One, two snap!
Designers stretch imagination with channel glass
“A major focus for [Technical Glass Products] is working with architects and designers to provide glazing solutions that meet their unique design challenges and expand their design options. … The Imagination Cube competition is a great way to inspire innovative designs.”
— Jeff Razwick, director of business development for TGP
The basics: In the 2007 Imagination Cube competition, hosted by the Construction Specifications Institute Phoenix Chapter and the American Institute of Architects Arizona Chapter, student and professional architects were asked to push the functional, technical, spatial or artistic boundaries of Pilkington Profilit channel glass in a structure that would fit into a 48-foot cubic space. The winning entry, entitled “The Art of Place Making,” used channel glass as a public sculpture. The design entries are not built but are presented digitally.
The players: Contest hosts, CSI Phoenix Chapter, AIA Arizona Chapter, Phoenix; Winning design architect, DMJM, Phoenix; glass supplier, Technical Glass Products, Kirkland, Wash.
The glass and systems: Pilkington Profilit channel glass in an extruded metal perimeter frame.
Spherical Trajectory at Ohio State University
Visitors to the sports fields outside the new Larkin Hall at Ohio State University, Columbus, walk past a glass and stainless steel art installation that moves and shifts in the wind and sun. The Ohio Percent for Art Program commissioned the installation, Spherical Trajectory, that designer Bill Buchen compares to “aerial ballet” and “synchronized gymnastics.”
“The work comprises silver arcs and prismatic discs [that] rotate, shift and tilt in the wind,” says Buchen, who designed the project with wife Mary Buchen. The two head up New York City’s Sonic Architecture.
The 40 inches in diameter, 5¼16-inch thick laminated glass discs feature a holographic interlayer that produces changing colors. Jokimo, Newport Beach, Calif., fabricated the glass.
“The glass turns from red to gold to green through the color spectrum as people walk by the sculpture or the sculpture turns in the wind. We want them to experience environmental phenomena [of] sun and wind as the sculptures change colors and vane in the wind,” Buchen says.
Eastern Sheet Metal, Cincinnati, fabricated the stainless steel for the project. Wanner Metalworx, Delaware, Ohio, installed the project. Michael Hayden, designer for Thinking Lightly Inc., Santa Rosa, Calif., coordinated the glass order on the job.
The glass cost about $10,000, and the project took about a year to complete.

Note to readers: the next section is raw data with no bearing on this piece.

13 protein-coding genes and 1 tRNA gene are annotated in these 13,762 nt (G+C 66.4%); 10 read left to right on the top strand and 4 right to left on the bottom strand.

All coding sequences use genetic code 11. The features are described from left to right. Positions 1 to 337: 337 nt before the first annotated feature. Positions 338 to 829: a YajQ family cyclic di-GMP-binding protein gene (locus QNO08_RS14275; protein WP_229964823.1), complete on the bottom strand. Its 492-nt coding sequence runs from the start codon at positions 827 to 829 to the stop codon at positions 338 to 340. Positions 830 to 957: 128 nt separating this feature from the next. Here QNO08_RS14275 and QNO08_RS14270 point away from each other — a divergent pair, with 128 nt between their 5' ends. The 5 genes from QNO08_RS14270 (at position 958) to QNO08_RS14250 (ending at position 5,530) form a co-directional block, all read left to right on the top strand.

Sonic Architecture completed two other installations for Larkin Hall, including (M)Body, a series of eight cast benches, and the Celebration Drum Circle.
Schomburg Center for Research in Black Culture
In May 2007, the Schomburg Center for Research in Black Culture for the New York Public Library in Harlem completed its $11 million renovation. The 16,000-square-foot renovation included a glass façade with a video wall.
“The renovation of the [Schomburg Center] features a prominent new entrance and a new glass façade with a video wall that is viewable at night from Malcolm X Boulevard,” says Joseph Coppola, principal in charge of the project at Dattner Architects, New York. “The entrance is topped by a stainless steel canopy that projects from mirrored, textured laminated glass that gives the glass depth and ever-changing unique reflections. ‘The New York Public Library’ is silkscreened on the laminated glass interlayer above and below the canopy.”
The glass façade consists of a custom curtain wall with 3¼4-inch projecting stainless steel mullion exposure, structurally glazed support, low-E insulating glass and silkscreened glass edges. “The silkscreened glass edges enhance the glass appearance and diminish the visibility of the stainless steel mullions behind it,” Coppola says.
Dow Corning, Midland, Mich., supplied the structural sealant. Depp Glass, Long Island City, N.Y., and JE Berkowitz L.P., Pedricktown, N.J., fabricated the glass.
D & D Architectural Products Inc., Bellwood, Ill., fabricated the curtain wall, and Industrial Window Corp., Briarcliff Manor, N.Y., was the glazing contractor. Beys Contracting, Brooklyn, N.Y., was the general contractor.
Dattner Architects started work on the design in August 2003.